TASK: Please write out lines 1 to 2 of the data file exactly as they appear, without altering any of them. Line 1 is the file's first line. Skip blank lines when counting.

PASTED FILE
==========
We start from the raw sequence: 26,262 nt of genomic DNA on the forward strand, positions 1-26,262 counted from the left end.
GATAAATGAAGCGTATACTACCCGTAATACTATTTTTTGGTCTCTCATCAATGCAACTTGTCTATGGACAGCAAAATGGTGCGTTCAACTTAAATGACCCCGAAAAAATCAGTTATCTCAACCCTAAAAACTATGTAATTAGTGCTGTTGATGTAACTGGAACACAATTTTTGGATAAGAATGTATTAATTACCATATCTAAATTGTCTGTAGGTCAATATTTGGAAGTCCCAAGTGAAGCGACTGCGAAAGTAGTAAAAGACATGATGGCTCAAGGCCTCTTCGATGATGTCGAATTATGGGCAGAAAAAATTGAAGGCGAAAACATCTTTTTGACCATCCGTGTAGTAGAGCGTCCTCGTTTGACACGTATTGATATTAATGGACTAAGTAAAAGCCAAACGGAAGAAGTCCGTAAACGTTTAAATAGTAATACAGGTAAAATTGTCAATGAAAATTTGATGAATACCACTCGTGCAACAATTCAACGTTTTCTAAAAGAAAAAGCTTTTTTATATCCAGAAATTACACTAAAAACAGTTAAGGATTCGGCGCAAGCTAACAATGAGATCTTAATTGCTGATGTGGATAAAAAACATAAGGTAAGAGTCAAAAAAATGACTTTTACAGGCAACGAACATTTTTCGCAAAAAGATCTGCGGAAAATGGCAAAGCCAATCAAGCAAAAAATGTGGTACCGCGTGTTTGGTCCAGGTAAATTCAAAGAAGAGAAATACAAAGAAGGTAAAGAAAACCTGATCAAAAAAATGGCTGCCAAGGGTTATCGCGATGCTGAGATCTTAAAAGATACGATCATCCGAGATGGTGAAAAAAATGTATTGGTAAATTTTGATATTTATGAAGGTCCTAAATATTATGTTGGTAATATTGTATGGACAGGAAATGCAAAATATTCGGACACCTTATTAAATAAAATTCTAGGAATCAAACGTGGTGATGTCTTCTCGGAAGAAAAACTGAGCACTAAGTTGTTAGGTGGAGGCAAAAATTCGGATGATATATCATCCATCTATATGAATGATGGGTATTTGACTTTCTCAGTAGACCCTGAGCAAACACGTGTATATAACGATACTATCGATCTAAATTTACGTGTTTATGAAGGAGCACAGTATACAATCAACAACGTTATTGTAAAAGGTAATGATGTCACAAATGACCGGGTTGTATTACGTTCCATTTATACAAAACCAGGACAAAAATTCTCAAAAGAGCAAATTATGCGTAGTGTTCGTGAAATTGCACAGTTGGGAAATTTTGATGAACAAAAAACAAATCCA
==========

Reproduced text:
We start from the raw sequence: 26,262 nt of genomic DNA on the forward strand, positions 1-26,262 counted from the left end.
GATAAATGAAGCGTATACTACCCGTAATACTATTTTTTGGTCTCTCATCAATGCAACTTGTCTATGGACAGCAAAATGGTGCGTTCAACTTAAATGACCCCGAAAAAATCAGTTATCTCAACCCTAAAAACTATGTAATTAGTGCTGTTGATGTAACTGGAACACAATTTTTGGATAAGAATGTATTAATTACCATATCTAAATTGTCTGTAGGTCAATATTTGGAAGTCCCAAGTGAAGCGACTGCGAAAGTAGTAAAAGACATGATGGCTCAAGGCCTCTTCGATGATGTCGAATTATGGGCAGAAAAAATTGAAGGCGAAAACATCTTTTTGACCATCCGTGTAGTAGAGCGTCCTCGTTTGACACGTATTGATATTAATGGACTAAGTAAAAGCCAAACGGAAGAAGTCCGTAAACGTTTAAATAGTAATACAGGTAAAATTGTCAATGAAAATTTGATGAATACCACTCGTGCAACAATTCAACGTTTTCTAAAAGAAAAAGCTTTTTTATATCCAGAAATTACACTAAAAACAGTTAAGGATTCGGCGCAAGCTAACAATGAGATCTTAATTGCTGATGTGGATAAAAAACATAAGGTAAGAGTCAAAAAAATGACTTTTACAGGCAACGAACATTTTTCGCAAAAAGATCTGCGGAAAATGGCAAAGCCAATCAAGCAAAAAATGTGGTACCGCGTGTTTGGTCCAGGTAAATTCAAAGAAGAGAAATACAAAGAAGGTAAAGAAAACCTGATCAAAAAAATGGCTGCCAAGGGTTATCGCGATGCTGAGATCTTAAAAGATACGATCATCCGAGATGGTGAAAAAAATGTATTGGTAAATTTTGATATTTATGAAGGTCCTAAATATTATGTTGGTAATATTGTATGGACAGGAAATGCAAAATATTCGGACACCTTATTAAATAAAATTCTAGGAATCAAACGTGGTGATGTCTTCTCGGAAGAAAAACTGAGCACTAAGTTGTTAGGTGGAGGCAAAAATTCGGATGATATATCATCCATCTATATGAATGATGGGTATTTGACTTTCTCAGTAGACCCTGAGCAAACACGTGTATATAACGATACTATCGATCTAAATTTACGTGTTTATGAAGGAGCACAGTATACAATCAACAACGTTATTGTAAAAGGTAATGATGTCACAAATGACCGGGTTGTATTACGTTCCATTTATACAAAACCAGGACAAAAATTCTCAAAAGAGCAAATTATGCGTAGTGTTCGTGAAATTGCACAGTTGGGAAATTTTGATGAACAAAAAACAAATCCA